I can still recall how scared I was driving over that bridge. And that’s all I remember about Savannah.
This past weekend, I spent the weekend there. Again with a couple of girlfriends. That bridge is even higher than it was in 1974. Ships kept running into it, so they rebuilt it in the 1990s, making it something like 50 feet further above the river it spans. Gulp. We didn't cross it, which was fine with me.
But this weekend we got to be real tourists. We rode trollies through the historical district,
I watched people—I’m a writer; that’s what we do—and thought how I’d have loved being a tourist there twenty years ago when I was younger, thinner, healthier. Of course, I couldn’t have afforded it then, and sitting in a park drinking in the beauty of 18th century houses probably wouldn’t have satisfied me all that much. I’d have wished for something different. Something more.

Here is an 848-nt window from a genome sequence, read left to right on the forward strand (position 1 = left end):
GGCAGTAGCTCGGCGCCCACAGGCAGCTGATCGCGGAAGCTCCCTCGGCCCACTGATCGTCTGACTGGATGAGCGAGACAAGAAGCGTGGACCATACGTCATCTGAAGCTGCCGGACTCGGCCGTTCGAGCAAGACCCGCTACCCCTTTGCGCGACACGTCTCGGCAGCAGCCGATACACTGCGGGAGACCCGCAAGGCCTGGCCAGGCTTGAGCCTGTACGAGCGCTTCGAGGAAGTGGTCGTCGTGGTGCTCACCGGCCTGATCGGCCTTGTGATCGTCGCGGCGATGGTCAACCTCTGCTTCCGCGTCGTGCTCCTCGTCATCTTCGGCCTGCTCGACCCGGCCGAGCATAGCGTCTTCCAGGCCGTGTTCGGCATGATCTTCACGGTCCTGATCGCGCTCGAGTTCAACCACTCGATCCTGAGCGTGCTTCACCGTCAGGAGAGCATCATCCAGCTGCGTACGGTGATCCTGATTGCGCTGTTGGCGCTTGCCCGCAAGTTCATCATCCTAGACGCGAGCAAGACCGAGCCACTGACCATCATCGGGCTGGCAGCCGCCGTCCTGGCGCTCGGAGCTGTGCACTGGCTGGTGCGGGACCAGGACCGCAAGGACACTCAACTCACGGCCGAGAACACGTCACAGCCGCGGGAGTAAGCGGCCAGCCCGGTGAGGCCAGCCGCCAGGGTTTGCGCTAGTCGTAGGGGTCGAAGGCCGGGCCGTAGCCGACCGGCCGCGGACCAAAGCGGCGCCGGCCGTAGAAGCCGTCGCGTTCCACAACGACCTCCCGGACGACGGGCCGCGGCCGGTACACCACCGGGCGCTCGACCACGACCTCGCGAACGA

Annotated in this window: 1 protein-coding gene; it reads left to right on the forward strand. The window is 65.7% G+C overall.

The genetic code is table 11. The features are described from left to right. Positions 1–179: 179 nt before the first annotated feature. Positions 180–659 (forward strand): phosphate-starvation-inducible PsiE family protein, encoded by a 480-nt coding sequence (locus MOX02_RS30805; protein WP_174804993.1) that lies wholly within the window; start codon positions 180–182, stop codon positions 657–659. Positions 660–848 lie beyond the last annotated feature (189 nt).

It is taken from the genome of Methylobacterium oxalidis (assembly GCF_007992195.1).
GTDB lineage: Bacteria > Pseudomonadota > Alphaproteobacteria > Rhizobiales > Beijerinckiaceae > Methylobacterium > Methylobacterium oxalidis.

It reminded me of how I feel about my writing career sometimes. When I get a new contract, or a 5-star review, or a nice royalties check, I think how nice that would have been 20 years ago. When I was not only younger, thinner, and healthier, I wrote faster, too. I could have written three or four books a year. I could have—
Well, I don’t know what I could have, to tell the truth, and it doesn’t matter. Because if all those good writing things had happened then, I think I’d probably have wished for something different. Something more.
Maybe that’s why things happen the way they do. Maybe it is so I can enjoy sitting in the park in Savannah, Georgia, and so I can love writing one book a year and know that—in both situations—I wouldn’t wish for something different or something more. It is the true definition of the word enough.